Several studies have been conducted in annotating and collecting the misinformation spread on various social media sites. The misinformation spread during COVID-19 pandemic increased many folds. Understanding the reasons and intent of the misinformation during COVID-19 is a crucial task. Existing approaches have not focused on understanding the intent behind sharing misinformation in the first place. To understand the intent, we introduce a new dataset MisMemoir that apart from annotating misinformation, also collects the social context and site history of the user sharing misinformation. Utilising the established benefits of game theory in social media behaviour analysis, we deploy two-person cooperative games to understand how prominent positive feedback cues like likes and retweets are in motivating an individual to share misinformation on the platform Twitter. Experimental results demonstrate that the spread of misinformation’s primary intent is the intentional/unintentional manoeuvre to increased reach and possibly a false sense of accomplishment. Empirically, we show that in a competitive environment like social media, feedback cues like retweets and comments assume the role of ‘attention’ payoff that significantly affects the strategy of a user on Twitter to share misinformation intentionally.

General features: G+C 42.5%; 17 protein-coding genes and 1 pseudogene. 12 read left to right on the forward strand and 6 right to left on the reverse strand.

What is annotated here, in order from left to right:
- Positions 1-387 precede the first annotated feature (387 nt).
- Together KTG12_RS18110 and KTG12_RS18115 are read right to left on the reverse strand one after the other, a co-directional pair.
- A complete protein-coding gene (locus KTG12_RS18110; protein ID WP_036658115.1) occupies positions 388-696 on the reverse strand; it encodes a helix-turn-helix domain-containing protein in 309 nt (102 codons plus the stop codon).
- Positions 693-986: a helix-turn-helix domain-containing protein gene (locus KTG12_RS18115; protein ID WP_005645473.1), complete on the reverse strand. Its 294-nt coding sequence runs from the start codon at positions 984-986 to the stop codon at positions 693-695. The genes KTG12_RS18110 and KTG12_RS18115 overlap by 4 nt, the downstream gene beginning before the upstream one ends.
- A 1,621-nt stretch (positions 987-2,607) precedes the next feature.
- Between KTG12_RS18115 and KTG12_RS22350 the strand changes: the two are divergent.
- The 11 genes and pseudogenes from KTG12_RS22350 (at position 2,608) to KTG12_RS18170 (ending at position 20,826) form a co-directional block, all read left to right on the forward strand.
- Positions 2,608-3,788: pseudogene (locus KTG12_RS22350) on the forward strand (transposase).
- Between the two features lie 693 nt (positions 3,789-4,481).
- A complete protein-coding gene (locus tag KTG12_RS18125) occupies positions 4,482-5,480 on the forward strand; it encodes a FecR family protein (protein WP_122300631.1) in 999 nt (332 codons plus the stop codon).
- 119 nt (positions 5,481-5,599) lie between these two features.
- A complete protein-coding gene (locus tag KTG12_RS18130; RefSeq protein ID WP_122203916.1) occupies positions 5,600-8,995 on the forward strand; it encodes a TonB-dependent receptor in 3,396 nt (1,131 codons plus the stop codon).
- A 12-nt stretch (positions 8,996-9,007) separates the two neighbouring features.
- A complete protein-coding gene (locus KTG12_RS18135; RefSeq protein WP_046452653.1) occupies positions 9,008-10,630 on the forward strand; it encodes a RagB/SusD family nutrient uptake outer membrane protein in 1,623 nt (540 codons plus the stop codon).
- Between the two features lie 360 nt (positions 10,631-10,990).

Original languageEnglish
Pages (from-to)1-15
Number of pages15
JournalJournal of Experimental and Theoretical Artificial Intelligence
Publication statusPublished - 2022


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